Background & aims: In human and animal studies, nonsteroidal anti-inflammatory drugs have been associated with a reduced risk of colorectal neoplasia. Although the underlying mechanisms are unknown, inhibition of cyclooxygenase (COX), particularly COX-2, is thought to play a role. We conducted a randomized, placebo-controlled, double-blind trial to assess whether use of the selective COX-2 inhibitor rofecoxib would reduce the risk of colorectal adenomas.
Methods: We randomized 2587 subjects with a recent history of histologically confirmed adenomas to receive daily placebo or 25 mg rofecoxib. Randomization was stratified by baseline use of cardioprotective aspirin. Colonoscopic follow-up evaluation was planned for 1 and 3 years after randomization. The primary end point was all adenomas diagnosed during 3 years' treatment. In a modified intent-to-treat analysis, we computed the relative risk of any adenoma after randomization, using Mantel-Haenszel statistics stratified by low-dose aspirin use at baseline.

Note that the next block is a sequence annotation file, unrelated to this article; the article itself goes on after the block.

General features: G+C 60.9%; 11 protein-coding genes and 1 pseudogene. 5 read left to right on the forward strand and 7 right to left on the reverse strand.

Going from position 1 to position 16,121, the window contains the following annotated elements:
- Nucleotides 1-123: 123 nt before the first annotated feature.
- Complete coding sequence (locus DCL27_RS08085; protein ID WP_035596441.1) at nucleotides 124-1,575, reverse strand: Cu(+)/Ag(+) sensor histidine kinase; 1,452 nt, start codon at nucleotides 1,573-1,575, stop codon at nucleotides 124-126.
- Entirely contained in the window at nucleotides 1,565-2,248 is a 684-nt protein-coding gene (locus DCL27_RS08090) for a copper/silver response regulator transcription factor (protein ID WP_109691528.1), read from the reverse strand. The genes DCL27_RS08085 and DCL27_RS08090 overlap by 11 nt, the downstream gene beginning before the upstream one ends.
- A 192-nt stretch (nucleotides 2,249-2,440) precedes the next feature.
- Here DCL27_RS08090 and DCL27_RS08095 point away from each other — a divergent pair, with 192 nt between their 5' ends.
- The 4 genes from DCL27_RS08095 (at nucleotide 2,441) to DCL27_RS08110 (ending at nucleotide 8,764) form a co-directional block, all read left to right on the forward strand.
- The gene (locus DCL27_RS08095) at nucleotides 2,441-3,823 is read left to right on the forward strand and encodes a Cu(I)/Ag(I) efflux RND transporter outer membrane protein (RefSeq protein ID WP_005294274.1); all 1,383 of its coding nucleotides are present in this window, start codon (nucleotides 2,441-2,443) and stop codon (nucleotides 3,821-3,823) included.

Results: Adenoma recurrence was less frequent for rofecoxib subjects than for those randomized to placebo (41% vs 55%; P < .0001; relative risk [RR], 0.76; 95% confidence interval [CI], 0.69-0.83). Rofecoxib also conferred a reduction in risk of advanced adenomas (P < .01). The chemopreventive effect was more pronounced in the first year (RR, 0.65; 95% CI, 0.57-0.73) than in the subsequent 2 years (RR, 0.81; 95% CI, 0.71-0.93). As reported previously, rofecoxib was associated with increased risks of significant upper gastrointestinal events and serious thrombotic cardiovascular events.
Conclusions: In this randomized trial, rofecoxib significantly reduced the risk of colorectal adenomas, but also had serious toxicity.